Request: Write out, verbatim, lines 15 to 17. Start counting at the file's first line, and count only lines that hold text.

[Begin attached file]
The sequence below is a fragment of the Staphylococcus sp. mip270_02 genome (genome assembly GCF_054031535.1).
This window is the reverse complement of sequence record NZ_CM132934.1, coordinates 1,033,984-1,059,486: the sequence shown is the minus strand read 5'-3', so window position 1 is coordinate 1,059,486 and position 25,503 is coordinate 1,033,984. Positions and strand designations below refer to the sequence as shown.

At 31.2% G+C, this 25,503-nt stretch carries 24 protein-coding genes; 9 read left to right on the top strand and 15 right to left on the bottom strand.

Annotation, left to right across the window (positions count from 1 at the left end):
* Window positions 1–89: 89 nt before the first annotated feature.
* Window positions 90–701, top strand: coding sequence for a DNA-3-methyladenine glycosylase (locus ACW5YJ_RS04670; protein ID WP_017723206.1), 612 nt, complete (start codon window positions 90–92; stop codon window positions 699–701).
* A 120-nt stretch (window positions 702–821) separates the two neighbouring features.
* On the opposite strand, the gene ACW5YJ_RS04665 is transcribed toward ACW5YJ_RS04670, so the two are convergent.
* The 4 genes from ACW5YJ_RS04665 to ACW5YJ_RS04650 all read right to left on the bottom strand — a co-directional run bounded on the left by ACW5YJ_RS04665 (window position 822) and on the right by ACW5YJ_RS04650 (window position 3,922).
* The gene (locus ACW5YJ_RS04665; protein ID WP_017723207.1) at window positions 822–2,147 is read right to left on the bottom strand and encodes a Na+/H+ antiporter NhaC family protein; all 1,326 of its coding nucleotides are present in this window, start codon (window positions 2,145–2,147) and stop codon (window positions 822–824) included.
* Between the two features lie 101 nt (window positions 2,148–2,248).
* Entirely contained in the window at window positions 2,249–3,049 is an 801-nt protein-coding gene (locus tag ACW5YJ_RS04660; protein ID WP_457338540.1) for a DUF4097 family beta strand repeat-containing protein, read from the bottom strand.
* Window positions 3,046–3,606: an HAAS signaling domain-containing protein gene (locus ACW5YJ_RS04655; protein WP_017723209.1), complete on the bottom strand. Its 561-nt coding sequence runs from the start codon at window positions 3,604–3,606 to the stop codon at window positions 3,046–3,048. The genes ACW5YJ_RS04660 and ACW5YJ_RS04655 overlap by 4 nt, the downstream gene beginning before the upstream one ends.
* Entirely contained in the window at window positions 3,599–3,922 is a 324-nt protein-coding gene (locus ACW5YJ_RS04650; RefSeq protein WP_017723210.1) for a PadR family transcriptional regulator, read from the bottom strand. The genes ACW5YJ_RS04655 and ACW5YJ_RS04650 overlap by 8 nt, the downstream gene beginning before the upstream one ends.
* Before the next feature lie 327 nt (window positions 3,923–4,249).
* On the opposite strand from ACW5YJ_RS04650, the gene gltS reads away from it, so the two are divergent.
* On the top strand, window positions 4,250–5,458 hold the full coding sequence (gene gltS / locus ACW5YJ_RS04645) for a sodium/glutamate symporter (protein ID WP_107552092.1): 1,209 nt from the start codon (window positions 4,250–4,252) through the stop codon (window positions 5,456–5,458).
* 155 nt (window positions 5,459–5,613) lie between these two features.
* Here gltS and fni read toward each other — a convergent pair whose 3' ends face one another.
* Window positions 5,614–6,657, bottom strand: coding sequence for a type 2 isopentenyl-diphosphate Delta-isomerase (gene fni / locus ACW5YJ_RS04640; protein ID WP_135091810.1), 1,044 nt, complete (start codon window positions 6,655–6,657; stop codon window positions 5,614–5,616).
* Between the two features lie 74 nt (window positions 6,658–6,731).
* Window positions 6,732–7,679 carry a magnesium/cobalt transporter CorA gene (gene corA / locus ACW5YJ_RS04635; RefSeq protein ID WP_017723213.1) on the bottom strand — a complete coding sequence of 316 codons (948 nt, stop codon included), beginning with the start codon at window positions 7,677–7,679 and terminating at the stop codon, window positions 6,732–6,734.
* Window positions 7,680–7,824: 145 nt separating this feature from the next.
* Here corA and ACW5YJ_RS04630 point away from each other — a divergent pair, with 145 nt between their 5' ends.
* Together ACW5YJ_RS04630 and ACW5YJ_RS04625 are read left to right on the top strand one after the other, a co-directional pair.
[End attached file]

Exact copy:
* Before the next feature lie 327 nt (window positions 3,923–4,249).
* On the opposite strand from ACW5YJ_RS04650, the gene gltS reads away from it, so the two are divergent.
* On the top strand, window positions 4,250–5,458 hold the full coding sequence (gene gltS / locus ACW5YJ_RS04645) for a sodium/glutamate symporter (protein ID WP_107552092.1): 1,209 nt from the start codon (window positions 4,250–4,252) through the stop codon (window positions 5,456–5,458).